Teacher Burnout

Secondary Trauma-The Next Mental Health Crisis

“My family is still living in the domestic violence shelter and I don’t think Santa is going to find us there,” said the child.  “Why do you think that?” queries the teacher sadly.  “Mom said so.  She said not to expect him to find us.”
My family is still living in the domestic violence shelter and I don’t think Santa is going to find us there Click To Tweet
So what do we do as teachers when a child tells us this?  Fortunately, the teacher in my school who spoke with the student above finished a box of Kleenex, then got busy on Facebook and raised $800 for the family of three children and the mom to have an amazingly blessed Christmas.  This situation was actionable to the visionary teacher, but how many times in a day do we see those situations where we are helpless or hopeless?
My school is a Title I funded facility, receiving approximately $300,000 annually to compensate for the poverty in which students exist.  However, to a child living in a hotel with six people to a room, three to a bed, what can I as a teacher do except worry and pray?  I take these children home with me in my thoughts and prayers every night, as I am sure you do as well because we cannot actually take in them all-even if we wanted to.  As a teacher, I plan for their reading and growth.  I fret over their lack of electricity or water, or even their surety that their parents will be there when they wake up.  I listen to children cry or act out because mom or dad was arrested in the middle of the night for drugs or violence.
How can this not affect us as teachers? Click To Tweet
In searching the literature, it was interesting to note that scientists have studied those on the front line of trauma:  firefighters, police, social workers, and psychologists extensively.  However, there is little scientific study related to Secondary Trauma for teachers, who can spend their entire day listening to stories that will haunt their dreams.  In fact, according to Dr. Bruce Perry of the Child Trauma Academy, Post-Traumatic Stress Disorder (PTSD) can occur solely based on the vicarious exposure to these Adverse Childhood Experiences (ACES).
So how do you, as a teacher, recognize when you are suffering from secondary trauma, and what can you do about it?  Some of the symptoms of secondary trauma include a numb or non-responsive effect when presented with a situation that would ordinarily lead you to be compassionate.  A person can only hear so much tragedy before shutting down emotionally.  My mother is a nurse and has always sworn that Emergency Room personnel and first responders have a “sick and twisted” sense of humor related to their jobs.  She claims that it is required to keep their sanity after repeated exposure to the horrors of humanity, death, and destruction.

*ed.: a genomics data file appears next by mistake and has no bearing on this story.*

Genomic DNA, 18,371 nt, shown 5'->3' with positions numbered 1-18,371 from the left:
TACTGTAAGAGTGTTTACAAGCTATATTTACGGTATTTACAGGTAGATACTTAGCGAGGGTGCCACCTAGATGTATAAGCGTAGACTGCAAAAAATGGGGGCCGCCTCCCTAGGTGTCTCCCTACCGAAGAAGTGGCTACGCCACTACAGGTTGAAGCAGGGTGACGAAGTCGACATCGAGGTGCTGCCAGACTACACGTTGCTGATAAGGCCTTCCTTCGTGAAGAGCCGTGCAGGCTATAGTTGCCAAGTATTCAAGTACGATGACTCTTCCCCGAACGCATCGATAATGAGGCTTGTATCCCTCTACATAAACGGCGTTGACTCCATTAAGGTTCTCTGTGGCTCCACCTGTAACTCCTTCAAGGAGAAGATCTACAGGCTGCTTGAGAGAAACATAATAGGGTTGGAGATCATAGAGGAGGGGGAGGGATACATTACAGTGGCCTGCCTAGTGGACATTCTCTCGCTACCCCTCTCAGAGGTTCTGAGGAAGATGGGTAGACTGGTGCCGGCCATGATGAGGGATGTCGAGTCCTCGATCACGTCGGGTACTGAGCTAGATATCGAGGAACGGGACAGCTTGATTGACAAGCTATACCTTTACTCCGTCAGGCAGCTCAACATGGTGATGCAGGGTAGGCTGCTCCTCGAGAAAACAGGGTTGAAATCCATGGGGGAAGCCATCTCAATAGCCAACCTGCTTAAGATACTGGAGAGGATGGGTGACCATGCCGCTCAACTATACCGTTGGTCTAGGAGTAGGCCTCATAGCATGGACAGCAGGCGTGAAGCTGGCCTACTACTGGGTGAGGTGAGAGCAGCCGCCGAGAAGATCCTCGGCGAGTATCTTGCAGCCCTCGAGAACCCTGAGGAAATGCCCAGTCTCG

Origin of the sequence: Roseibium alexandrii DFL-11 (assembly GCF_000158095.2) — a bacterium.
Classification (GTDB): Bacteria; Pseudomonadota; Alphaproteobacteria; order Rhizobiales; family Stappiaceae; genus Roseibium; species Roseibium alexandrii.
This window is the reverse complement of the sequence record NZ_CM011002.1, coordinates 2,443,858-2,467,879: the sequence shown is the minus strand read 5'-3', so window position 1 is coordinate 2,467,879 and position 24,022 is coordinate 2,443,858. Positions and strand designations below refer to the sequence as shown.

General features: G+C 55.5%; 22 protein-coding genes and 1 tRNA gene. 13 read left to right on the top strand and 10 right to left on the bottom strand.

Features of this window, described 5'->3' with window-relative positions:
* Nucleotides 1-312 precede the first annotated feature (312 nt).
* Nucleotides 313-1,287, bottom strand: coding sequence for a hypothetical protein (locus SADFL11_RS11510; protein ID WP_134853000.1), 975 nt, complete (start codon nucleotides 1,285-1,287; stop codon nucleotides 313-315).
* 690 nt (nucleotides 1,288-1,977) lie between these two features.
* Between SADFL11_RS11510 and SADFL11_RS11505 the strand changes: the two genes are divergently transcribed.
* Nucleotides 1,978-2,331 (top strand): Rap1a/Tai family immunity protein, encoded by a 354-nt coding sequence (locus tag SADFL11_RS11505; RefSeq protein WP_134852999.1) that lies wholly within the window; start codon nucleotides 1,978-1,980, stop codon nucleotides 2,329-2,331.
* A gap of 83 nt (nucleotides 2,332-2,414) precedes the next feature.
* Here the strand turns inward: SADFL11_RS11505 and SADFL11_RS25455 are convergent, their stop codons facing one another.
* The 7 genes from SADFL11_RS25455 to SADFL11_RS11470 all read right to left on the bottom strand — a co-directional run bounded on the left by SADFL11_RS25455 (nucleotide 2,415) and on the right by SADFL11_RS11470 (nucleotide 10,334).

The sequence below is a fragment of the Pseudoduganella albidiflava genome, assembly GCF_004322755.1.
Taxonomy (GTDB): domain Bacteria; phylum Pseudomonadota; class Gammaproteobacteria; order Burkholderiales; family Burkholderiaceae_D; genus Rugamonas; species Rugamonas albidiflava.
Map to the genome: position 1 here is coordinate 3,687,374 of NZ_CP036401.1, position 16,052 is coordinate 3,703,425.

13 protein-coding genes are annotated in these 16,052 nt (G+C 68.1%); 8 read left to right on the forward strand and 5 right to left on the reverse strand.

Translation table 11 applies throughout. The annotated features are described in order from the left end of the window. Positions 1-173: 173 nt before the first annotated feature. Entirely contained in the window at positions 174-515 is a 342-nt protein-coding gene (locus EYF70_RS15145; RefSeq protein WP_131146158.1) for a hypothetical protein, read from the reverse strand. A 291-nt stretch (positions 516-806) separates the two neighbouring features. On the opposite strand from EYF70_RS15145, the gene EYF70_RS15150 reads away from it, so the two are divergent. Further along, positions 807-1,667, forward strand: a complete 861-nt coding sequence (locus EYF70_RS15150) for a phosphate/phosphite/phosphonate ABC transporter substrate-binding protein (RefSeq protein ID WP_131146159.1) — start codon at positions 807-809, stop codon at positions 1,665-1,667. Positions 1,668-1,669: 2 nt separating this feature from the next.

So teachers may find themselves feeling emotionally non-responsive or numb when hearing about a child having no water in the home with which to bathe, flush the toilet, or cook.  Our response to a dirty child wearing dirty clothes can shift from compassion to resentment or anger.  Teachers may also withdraw from family, colleagues, or administration, limiting their access to assistance or an opportunity to vent their feelings and emotions.
Unexplained fatigue is another symptom of secondary trauma, leading to a lessened sense of actual or perceived work performance.  This often leads to reduced morale and a fear or dread of going into the work environment.  Not only does it become difficult to enter the classroom, but it can cause one to engage in self-destructive habits such as smoking, drinking, and stress eating.  Flashbacks to the visions of the child’s stories can happen as well with an intensity that creates that trauma within one’s psyche.  Confusion, disorientation, and memory lapses are also common in those experiencing secondary trauma.  Overall, the depression and trauma symptoms can lead one to question their entire perspective on life and report lower life satisfaction ratings.